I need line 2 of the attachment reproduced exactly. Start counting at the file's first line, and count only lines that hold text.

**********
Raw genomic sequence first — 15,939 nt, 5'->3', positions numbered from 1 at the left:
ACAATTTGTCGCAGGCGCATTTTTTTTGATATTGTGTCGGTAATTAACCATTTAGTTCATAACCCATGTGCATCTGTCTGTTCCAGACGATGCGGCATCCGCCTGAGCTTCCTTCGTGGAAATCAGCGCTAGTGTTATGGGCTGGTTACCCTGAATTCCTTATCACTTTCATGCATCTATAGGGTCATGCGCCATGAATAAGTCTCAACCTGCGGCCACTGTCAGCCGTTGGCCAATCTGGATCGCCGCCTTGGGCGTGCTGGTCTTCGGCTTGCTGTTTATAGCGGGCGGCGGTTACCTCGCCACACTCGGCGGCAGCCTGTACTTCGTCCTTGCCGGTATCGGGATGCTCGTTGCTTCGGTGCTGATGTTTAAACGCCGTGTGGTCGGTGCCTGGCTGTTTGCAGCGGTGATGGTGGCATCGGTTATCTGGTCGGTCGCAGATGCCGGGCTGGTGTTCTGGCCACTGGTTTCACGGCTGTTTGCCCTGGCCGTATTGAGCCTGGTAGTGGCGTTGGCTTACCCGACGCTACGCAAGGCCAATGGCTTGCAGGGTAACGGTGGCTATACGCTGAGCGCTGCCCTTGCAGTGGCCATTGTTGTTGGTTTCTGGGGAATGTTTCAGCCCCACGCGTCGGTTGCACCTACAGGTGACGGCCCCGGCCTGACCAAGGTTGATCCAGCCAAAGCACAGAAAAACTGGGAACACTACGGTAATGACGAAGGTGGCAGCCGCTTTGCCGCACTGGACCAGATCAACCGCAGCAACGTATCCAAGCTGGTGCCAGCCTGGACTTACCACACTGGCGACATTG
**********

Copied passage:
ACAATTTGTCGCAGGCGCATTTTTTTTGATATTGTGTCGGTAATTAACCATTTAGTTCATAACCCATGTGCATCTGTCTGTTCCAGACGATGCGGCATCCGCCTGAGCTTCCTTCGTGGAAATCAGCGCTAGTGTTATGGGCTGGTTACCCTGAATTCCTTATCACTTTCATGCATCTATAGGGTCATGCGCCATGAATAAGTCTCAACCTGCGGCCACTGTCAGCCGTTGGCCAATCTGGATCGCCGCCTTGGGCGTGCTGGTCTTCGGCTTGCTGTTTATAGCGGGCGGCGGTTACCTCGCCACACTCGGCGGCAGCCTGTACTTCGTCCTTGCCGGTATCGGGATGCTCGTTGCTTCGGTGCTGATGTTTAAACGCCGTGTGGTCGGTGCCTGGCTGTTTGCAGCGGTGATGGTGGCATCGGTTATCTGGTCGGTCGCAGATGCCGGGCTGGTGTTCTGGCCACTGGTTTCACGGCTGTTTGCCCTGGCCGTATTGAGCCTGGTAGTGGCGTTGGCTTACCCGACGCTACGCAAGGCCAATGGCTTGCAGGGTAACGGTGGCTATACGCTGAGCGCTGCCCTTGCAGTGGCCATTGTTGTTGGTTTCTGGGGAATGTTTCAGCCCCACGCGTCGGTTGCACCTACAGGTGACGGCCCCGGCCTGACCAAGGTTGATCCAGCCAAAGCACAGAAAAACTGGGAACACTACGGTAATGACGAAGGTGGCAGCCGCTTTGCCGCACTGGACCAGATCAACCGCAGCAACGTATCCAAGCTGGTGCCAGCCTGGACTTACCACACTGGCGACATTG